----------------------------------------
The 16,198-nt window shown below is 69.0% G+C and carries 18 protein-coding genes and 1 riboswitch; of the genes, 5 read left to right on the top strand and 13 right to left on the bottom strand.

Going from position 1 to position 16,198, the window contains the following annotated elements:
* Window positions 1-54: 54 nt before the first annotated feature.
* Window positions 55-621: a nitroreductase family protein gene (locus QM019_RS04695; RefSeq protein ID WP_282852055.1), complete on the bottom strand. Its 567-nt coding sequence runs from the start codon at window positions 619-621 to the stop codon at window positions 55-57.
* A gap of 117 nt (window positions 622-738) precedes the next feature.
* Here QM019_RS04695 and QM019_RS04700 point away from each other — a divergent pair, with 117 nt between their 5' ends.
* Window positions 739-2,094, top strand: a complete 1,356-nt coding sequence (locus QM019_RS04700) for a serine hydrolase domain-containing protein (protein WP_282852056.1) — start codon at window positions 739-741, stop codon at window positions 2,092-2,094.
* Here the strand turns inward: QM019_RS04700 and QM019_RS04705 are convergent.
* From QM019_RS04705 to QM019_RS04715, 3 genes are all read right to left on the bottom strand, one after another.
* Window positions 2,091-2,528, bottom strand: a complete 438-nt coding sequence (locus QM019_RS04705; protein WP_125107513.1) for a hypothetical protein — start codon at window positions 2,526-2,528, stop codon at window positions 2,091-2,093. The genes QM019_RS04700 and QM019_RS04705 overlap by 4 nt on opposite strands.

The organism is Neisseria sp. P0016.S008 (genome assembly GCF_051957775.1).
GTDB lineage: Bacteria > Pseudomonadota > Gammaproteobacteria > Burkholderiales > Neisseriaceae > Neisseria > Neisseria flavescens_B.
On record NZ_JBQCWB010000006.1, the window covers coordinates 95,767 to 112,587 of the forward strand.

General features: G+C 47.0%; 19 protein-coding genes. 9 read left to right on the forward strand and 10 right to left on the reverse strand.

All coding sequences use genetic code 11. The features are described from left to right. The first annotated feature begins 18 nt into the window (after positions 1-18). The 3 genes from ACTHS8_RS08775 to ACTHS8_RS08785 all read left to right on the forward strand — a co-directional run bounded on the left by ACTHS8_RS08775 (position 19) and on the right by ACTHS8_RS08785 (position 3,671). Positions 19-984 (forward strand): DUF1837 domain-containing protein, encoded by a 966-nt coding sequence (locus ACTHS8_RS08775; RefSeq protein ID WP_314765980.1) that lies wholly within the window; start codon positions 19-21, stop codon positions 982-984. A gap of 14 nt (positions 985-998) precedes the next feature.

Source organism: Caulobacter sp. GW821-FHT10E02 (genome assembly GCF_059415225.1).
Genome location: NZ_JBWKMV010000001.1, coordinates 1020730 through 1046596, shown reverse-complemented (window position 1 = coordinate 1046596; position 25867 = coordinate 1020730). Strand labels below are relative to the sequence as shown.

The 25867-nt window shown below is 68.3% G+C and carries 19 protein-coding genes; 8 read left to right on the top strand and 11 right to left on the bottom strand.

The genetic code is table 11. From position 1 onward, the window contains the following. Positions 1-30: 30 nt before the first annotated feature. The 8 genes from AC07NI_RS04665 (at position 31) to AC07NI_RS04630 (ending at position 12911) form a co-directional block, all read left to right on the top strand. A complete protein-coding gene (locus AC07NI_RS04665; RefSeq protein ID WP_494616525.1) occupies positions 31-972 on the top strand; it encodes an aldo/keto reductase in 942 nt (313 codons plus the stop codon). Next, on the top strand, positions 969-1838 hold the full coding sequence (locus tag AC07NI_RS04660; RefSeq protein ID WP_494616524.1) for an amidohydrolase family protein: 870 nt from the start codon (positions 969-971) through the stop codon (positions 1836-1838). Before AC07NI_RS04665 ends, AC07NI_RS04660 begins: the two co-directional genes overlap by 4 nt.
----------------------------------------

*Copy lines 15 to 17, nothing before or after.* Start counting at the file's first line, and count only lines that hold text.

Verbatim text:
All coding sequences use genetic code 11. The features are described from left to right. The first annotated feature begins 18 nt into the window (after positions 1-18). The 3 genes from ACTHS8_RS08775 to ACTHS8_RS08785 all read left to right on the forward strand — a co-directional run bounded on the left by ACTHS8_RS08775 (position 19) and on the right by ACTHS8_RS08785 (position 3,671). Positions 19-984 (forward strand): DUF1837 domain-containing protein, encoded by a 966-nt coding sequence (locus ACTHS8_RS08775; RefSeq protein ID WP_314765980.1) that lies wholly within the window; start codon positions 19-21, stop codon positions 982-984. A gap of 14 nt (positions 985-998) precedes the next feature.

Source organism: Caulobacter sp. GW821-FHT10E02 (genome assembly GCF_059415225.1).
Genome location: NZ_JBWKMV010000001.1, coordinates 1020730 through 1046596, shown reverse-complemented (window position 1 = coordinate 1046596; position 25867 = coordinate 1020730). Strand labels below are relative to the sequence as shown.